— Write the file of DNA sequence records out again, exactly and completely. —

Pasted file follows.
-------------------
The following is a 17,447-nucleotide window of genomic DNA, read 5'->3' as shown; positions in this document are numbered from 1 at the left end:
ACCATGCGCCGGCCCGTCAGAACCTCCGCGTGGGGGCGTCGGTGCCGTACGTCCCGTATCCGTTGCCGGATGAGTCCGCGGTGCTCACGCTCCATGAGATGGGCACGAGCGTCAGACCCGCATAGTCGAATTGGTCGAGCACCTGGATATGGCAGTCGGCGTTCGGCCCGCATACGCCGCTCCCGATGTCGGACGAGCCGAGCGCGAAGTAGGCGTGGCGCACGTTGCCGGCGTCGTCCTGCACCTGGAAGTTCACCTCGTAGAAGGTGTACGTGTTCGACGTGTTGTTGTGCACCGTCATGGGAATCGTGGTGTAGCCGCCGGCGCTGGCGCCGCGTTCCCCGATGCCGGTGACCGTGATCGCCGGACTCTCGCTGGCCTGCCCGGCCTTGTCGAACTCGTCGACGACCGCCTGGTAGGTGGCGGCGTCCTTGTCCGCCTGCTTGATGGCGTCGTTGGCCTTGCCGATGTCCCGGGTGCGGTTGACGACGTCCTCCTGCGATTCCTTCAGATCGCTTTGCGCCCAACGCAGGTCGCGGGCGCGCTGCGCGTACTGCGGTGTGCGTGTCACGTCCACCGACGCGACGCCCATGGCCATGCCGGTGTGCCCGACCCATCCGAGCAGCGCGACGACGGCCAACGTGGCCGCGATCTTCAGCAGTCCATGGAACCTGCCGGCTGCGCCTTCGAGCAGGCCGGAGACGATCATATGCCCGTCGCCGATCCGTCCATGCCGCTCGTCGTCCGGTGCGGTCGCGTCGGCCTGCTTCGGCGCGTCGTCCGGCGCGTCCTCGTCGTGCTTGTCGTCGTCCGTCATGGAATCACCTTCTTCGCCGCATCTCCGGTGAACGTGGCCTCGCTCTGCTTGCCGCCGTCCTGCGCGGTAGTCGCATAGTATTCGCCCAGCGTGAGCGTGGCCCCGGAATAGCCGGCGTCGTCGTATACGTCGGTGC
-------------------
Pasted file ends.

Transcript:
The following is a 17,447-nucleotide window of genomic DNA, read 5'->3' as shown; positions in this document are numbered from 1 at the left end:
ACCATGCGCCGGCCCGTCAGAACCTCCGCGTGGGGGCGTCGGTGCCGTACGTCCCGTATCCGTTGCCGGATGAGTCCGCGGTGCTCACGCTCCATGAGATGGGCACGAGCGTCAGACCCGCATAGTCGAATTGGTCGAGCACCTGGATATGGCAGTCGGCGTTCGGCCCGCATACGCCGCTCCCGATGTCGGACGAGCCGAGCGCGAAGTAGGCGTGGCGCACGTTGCCGGCGTCGTCCTGCACCTGGAAGTTCACCTCGTAGAAGGTGTACGTGTTCGACGTGTTGTTGTGCACCGTCATGGGAATCGTGGTGTAGCCGCCGGCGCTGGCGCCGCGTTCCCCGATGCCGGTGACCGTGATCGCCGGACTCTCGCTGGCCTGCCCGGCCTTGTCGAACTCGTCGACGACCGCCTGGTAGGTGGCGGCGTCCTTGTCCGCCTGCTTGATGGCGTCGTTGGCCTTGCCGATGTCCCGGGTGCGGTTGACGACGTCCTCCTGCGATTCCTTCAGATCGCTTTGCGCCCAACGCAGGTCGCGGGCGCGCTGCGCGTACTGCGGTGTGCGTGTCACGTCCACCGACGCGACGCCCATGGCCATGCCGGTGTGCCCGACCCATCCGAGCAGCGCGACGACGGCCAACGTGGCCGCGATCTTCAGCAGTCCATGGAACCTGCCGGCTGCGCCTTCGAGCAGGCCGGAGACGATCATATGCCCGTCGCCGATCCGTCCATGCCGCTCGTCGTCCGGTGCGGTCGCGTCGGCCTGCTTCGGCGCGTCGTCCGGCGCGTCCTCGTCGTGCTTGTCGTCGTCCGTCATGGAATCACCTTCTTCGCCGCATCTCCGGTGAACGTGGCCTCGCTCTGCTTGCCGCCGTCCTGCGCGGTAGTCGCATAGTATTCGCCCAGCGTGAGCGTGGCCCCGGAATAGCCGGCGTCGTCGTATACGTCGGTGC